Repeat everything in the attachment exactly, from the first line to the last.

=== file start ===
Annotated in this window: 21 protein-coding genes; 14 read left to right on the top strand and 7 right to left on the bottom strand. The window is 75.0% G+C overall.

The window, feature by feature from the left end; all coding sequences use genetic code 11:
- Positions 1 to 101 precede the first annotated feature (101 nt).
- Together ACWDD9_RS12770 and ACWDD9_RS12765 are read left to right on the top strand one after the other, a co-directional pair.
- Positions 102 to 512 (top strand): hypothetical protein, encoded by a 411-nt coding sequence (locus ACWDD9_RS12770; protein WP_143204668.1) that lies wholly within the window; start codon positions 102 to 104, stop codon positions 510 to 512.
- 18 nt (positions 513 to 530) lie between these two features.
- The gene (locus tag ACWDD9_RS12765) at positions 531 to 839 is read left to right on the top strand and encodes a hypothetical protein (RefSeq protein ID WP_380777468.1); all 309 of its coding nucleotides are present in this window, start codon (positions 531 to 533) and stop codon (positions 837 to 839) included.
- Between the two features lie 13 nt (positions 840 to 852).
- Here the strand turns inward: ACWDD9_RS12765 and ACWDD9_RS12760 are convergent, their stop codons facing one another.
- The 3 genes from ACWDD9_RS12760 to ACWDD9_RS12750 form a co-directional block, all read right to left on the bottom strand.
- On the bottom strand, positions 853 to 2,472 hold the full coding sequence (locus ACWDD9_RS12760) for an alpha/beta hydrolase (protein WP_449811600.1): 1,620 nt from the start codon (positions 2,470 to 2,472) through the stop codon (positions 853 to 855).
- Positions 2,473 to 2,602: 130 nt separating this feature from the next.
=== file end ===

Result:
Annotated in this window: 21 protein-coding genes; 14 read left to right on the top strand and 7 right to left on the bottom strand. The window is 75.0% G+C overall.

The window, feature by feature from the left end; all coding sequences use genetic code 11:
- Positions 1 to 101 precede the first annotated feature (101 nt).
- Together ACWDD9_RS12770 and ACWDD9_RS12765 are read left to right on the top strand one after the other, a co-directional pair.
- Positions 102 to 512 (top strand): hypothetical protein, encoded by a 411-nt coding sequence (locus ACWDD9_RS12770; protein WP_143204668.1) that lies wholly within the window; start codon positions 102 to 104, stop codon positions 510 to 512.
- 18 nt (positions 513 to 530) lie between these two features.
- The gene (locus tag ACWDD9_RS12765) at positions 531 to 839 is read left to right on the top strand and encodes a hypothetical protein (RefSeq protein ID WP_380777468.1); all 309 of its coding nucleotides are present in this window, start codon (positions 531 to 533) and stop codon (positions 837 to 839) included.
- Between the two features lie 13 nt (positions 840 to 852).
- Here the strand turns inward: ACWDD9_RS12765 and ACWDD9_RS12760 are convergent, their stop codons facing one another.
- The 3 genes from ACWDD9_RS12760 to ACWDD9_RS12750 form a co-directional block, all read right to left on the bottom strand.
- On the bottom strand, positions 853 to 2,472 hold the full coding sequence (locus ACWDD9_RS12760) for an alpha/beta hydrolase (protein WP_449811600.1): 1,620 nt from the start codon (positions 2,470 to 2,472) through the stop codon (positions 853 to 855).
- Positions 2,473 to 2,602: 130 nt separating this feature from the next.